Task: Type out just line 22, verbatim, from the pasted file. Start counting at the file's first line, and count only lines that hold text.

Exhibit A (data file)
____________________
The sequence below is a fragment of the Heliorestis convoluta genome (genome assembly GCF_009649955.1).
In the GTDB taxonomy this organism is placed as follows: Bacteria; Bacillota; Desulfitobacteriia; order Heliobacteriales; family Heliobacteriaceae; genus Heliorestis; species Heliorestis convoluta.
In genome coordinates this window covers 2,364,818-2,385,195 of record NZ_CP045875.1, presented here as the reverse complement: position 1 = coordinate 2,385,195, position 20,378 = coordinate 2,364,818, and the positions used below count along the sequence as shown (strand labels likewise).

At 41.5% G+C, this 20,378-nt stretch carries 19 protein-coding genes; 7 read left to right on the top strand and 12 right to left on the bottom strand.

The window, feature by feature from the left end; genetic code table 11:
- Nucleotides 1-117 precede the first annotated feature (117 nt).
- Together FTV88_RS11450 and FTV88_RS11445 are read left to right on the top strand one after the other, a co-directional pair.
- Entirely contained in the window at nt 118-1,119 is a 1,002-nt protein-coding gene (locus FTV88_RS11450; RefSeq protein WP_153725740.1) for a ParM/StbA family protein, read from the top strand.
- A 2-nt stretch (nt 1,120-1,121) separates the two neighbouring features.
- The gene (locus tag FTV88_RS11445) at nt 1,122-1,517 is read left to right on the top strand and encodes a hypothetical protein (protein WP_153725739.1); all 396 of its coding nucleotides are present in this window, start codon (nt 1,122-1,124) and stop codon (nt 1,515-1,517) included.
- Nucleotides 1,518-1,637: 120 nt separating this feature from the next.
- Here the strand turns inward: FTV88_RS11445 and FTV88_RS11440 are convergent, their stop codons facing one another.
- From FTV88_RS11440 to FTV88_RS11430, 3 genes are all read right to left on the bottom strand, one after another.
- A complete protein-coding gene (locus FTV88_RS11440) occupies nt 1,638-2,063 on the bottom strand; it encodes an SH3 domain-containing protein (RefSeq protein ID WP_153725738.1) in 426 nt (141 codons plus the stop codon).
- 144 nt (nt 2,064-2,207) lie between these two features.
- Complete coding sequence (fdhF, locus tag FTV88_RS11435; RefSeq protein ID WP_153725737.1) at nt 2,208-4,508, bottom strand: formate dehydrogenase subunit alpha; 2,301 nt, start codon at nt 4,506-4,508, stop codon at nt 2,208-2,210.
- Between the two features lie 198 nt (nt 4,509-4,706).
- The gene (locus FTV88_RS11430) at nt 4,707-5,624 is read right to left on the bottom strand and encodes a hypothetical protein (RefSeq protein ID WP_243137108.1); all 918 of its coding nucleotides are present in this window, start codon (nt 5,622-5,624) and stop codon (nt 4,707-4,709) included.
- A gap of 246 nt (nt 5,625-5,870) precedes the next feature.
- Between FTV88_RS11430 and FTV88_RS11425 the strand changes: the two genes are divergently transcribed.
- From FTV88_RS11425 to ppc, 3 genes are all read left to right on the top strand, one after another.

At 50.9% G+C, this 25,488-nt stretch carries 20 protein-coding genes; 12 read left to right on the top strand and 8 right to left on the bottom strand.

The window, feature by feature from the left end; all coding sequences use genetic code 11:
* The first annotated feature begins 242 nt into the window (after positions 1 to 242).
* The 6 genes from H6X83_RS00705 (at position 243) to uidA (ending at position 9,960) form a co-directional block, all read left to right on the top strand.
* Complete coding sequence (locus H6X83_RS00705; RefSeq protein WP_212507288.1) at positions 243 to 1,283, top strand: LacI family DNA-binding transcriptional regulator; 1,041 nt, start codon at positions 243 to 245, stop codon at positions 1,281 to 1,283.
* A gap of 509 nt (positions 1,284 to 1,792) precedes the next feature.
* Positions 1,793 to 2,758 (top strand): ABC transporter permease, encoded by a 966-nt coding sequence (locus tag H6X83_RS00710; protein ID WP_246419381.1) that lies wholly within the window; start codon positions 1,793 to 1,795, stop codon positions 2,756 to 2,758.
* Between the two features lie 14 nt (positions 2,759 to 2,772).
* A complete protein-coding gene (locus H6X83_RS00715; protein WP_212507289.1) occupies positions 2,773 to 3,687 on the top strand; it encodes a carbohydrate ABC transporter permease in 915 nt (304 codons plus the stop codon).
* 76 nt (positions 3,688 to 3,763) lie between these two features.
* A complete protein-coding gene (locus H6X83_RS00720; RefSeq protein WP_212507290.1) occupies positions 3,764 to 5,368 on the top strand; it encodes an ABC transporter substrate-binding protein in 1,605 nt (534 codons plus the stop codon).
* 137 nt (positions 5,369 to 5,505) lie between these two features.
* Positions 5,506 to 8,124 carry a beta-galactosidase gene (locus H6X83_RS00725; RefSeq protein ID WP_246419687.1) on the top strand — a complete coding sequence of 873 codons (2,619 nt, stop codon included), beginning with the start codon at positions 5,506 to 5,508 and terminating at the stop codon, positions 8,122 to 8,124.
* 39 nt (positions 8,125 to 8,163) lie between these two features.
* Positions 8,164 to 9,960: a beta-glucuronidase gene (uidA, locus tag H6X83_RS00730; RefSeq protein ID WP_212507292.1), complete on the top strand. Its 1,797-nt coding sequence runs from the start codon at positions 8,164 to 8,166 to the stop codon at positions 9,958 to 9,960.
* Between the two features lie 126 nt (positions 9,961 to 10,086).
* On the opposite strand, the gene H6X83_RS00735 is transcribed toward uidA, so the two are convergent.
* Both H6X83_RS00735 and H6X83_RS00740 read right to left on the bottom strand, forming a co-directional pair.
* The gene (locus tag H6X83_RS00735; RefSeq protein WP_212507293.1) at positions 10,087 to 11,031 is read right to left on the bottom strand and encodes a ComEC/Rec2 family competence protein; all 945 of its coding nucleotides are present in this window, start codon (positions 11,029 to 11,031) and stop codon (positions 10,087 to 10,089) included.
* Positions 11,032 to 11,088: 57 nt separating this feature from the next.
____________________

At 50.9% G+C, this 25,488-nt stretch carries 20 protein-coding genes; 12 read left to right on the top strand and 8 right to left on the bottom strand.